Ski-Doo Jacket
Ski-Doo Jacket
Ski-Doo Jacket

At one point, we stopped along one of the rivers in the park, and as my group walked up to a picturesque spot right up a ridge, I stopped. 

I sat down in the snow and closed my eyes. I didn’t hear anyone talking, chatting, or asking a neighbor to take a picture of them. I didn’t hear kids screaming they were bored (those would be my kids) or someone asking when the animals would be “let out today?” All I heard was the burbling of the river as snow fell silently overhead and the sun’s rays struck my face, warming it to its touch. 

I stayed there for as long as I could, but I could’ve stayed there for hours, just sitting in the snow. 

Ski-Doo Yellowstone

Oh Beautiful, For Spacious Skies

After we had lunch near Old Faithful—that was still lackluster in my estimation—we headed back into the park near the end of when folks or guides are allowed in. And, indeed, it seemed like everyone had gone home for the day. 

We stopped fewer times on our way out, but that allowed us to just roll and experience the whole of the park atop our sleds. 

An image is burned into my brain of riding the Ski-Doo near Fountainhead geyser, where there’s enough volcanic activity that a wide open expanse forms. No forest and few outcroppings. The sun was setting, giving off an otherworldly vibe and glow to the glistening snow. I could see for miles, as all of the clouds in the sky broke free. I may as well have been on Europa, apart from my companions behind me.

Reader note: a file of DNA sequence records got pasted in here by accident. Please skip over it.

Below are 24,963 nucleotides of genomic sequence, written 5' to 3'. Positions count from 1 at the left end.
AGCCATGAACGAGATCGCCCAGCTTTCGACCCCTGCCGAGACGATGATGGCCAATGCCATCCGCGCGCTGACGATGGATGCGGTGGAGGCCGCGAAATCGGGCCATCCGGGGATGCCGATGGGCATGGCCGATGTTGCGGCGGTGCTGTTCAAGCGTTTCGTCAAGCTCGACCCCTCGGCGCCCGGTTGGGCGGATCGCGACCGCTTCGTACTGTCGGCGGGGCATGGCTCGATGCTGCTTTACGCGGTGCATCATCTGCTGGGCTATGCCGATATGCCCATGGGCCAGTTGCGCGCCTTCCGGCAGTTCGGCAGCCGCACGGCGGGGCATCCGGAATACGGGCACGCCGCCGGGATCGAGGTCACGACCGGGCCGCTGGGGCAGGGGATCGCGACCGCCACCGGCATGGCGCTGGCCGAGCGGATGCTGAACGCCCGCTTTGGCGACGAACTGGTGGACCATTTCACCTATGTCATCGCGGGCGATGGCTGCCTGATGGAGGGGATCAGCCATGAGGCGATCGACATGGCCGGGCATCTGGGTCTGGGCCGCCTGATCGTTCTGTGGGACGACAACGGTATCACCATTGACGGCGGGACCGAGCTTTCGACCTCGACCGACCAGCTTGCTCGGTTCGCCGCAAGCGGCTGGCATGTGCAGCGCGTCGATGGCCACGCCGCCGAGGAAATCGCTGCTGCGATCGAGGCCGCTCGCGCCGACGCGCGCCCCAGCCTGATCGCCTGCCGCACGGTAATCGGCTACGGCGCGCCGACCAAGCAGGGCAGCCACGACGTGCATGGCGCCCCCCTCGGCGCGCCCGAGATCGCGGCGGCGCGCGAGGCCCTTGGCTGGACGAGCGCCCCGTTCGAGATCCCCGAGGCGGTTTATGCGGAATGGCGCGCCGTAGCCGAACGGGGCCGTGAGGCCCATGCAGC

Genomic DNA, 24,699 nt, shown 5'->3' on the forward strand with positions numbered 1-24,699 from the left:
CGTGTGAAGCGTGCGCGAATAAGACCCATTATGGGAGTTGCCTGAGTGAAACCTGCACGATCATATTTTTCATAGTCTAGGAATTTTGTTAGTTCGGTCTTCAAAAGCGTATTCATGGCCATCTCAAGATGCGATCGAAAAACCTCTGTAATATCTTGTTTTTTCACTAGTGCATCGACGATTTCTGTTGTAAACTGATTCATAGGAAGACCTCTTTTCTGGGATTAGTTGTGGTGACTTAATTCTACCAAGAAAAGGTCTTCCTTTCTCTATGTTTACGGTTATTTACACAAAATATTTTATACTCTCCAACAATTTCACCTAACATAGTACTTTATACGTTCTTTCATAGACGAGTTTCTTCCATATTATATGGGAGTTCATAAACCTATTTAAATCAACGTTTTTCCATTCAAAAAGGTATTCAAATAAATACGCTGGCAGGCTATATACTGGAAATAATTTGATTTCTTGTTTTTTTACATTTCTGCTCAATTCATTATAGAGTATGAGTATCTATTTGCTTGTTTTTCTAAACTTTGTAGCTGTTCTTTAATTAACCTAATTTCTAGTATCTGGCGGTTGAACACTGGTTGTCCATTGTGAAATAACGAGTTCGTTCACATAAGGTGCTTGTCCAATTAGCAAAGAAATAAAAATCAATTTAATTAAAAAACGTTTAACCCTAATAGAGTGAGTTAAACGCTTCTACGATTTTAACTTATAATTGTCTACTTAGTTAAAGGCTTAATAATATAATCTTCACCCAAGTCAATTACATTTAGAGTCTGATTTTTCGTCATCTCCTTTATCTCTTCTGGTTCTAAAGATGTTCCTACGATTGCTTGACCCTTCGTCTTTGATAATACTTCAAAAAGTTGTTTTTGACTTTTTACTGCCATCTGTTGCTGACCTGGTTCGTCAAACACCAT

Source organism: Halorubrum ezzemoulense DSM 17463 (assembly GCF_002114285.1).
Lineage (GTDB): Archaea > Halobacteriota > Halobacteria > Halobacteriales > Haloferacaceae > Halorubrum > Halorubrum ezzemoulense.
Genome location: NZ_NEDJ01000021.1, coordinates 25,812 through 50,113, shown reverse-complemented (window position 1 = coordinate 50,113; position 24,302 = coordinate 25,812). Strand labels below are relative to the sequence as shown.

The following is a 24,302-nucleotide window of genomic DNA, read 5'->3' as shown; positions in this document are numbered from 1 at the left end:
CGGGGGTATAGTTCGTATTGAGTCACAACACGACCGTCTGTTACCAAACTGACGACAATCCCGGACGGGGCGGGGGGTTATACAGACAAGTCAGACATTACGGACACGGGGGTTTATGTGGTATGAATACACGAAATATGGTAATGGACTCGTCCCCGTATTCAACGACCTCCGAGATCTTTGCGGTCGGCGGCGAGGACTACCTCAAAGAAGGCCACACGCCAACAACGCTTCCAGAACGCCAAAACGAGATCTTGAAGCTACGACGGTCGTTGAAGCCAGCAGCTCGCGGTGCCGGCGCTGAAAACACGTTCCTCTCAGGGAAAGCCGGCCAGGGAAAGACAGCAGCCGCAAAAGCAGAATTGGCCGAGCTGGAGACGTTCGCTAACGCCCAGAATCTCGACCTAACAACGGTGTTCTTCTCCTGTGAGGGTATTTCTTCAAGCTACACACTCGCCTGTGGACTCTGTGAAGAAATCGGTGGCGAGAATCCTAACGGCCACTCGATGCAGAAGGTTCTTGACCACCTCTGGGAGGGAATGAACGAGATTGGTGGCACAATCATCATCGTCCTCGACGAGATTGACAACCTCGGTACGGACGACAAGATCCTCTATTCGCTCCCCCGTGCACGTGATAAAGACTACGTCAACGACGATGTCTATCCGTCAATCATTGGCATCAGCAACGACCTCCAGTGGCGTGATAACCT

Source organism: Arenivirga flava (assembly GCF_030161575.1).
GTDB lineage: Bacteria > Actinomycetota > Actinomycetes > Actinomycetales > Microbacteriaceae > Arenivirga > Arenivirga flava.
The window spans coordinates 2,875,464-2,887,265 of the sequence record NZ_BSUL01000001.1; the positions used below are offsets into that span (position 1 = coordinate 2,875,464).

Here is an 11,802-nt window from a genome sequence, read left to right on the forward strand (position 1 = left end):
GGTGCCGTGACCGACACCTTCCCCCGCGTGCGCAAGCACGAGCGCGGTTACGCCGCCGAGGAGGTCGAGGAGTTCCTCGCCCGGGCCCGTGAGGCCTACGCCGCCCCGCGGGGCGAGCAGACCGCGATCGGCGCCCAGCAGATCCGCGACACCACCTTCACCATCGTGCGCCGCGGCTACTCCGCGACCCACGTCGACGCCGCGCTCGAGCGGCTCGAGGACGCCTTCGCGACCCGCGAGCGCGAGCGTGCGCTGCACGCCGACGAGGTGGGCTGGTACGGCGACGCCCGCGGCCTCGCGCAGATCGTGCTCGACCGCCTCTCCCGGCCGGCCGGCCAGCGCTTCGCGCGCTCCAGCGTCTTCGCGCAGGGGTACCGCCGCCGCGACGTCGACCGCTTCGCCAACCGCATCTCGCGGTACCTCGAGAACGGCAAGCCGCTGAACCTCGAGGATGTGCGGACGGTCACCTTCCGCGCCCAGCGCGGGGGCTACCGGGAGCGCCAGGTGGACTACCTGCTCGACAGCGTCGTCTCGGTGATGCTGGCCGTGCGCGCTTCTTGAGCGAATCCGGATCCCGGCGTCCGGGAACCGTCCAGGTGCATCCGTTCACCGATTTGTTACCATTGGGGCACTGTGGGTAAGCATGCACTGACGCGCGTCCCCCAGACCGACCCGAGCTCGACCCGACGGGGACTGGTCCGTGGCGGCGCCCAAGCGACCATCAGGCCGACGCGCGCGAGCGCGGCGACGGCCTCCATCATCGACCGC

But what will always stick with me is our final goodbye in the park. 

Ski-Doo Yellowstone

We’d stopped for a moment for our photographer Ben to set up a shot he’d been wanting to do just before exiting the park. The group would leave the main road and head down a side road that ran along the main entrance’s river. There, he’d get some wide shots of the group. 

And as we passed along the predetermined mark, all of us looking our coolest, a bald eagle rose from its roost, swung a wide arc over the river, and started flying along the road in tandem with us. It was maybe 15 feet away from my shoulder at one point, with the two of us locking eyes just for the briefest of moments—Ray Charles intensified.

It flew with us for another 200 yards before going off to find dinner. When we stopped, myself and two other riders were left gobsmacked by what we’d just witnessed. By what we’d just experienced. I mean, how many people can say they rode a snowmobile through Yellowstone while a bald eagle flew with them? A perfect capstone to a great day. 

Ski-Doo Yellowstone

Don’t Go?

I kid, sorta. Honestly, after experiencing Yellowstone during the spring and then winter, there’s only one way I’d recommend going. Winter presents its own challenges, as there may not be enough snow for the park to open to snowmobiles, as happened this year—thank you, climate change—or it could also be -30 degrees below zero. 

But, honestly, it’s worth it either way and way more than any sightseeing done while the park is open to regular tourists and their cars or buses. I cannot stress enough how much better it was than the spring and I can’t even image what that place is like during the summer. 

I hope snowmobiles are always allowed into Yellowstone, maybe even the new Ski-Doo EV sleds, as it’s the only way to see the park properly.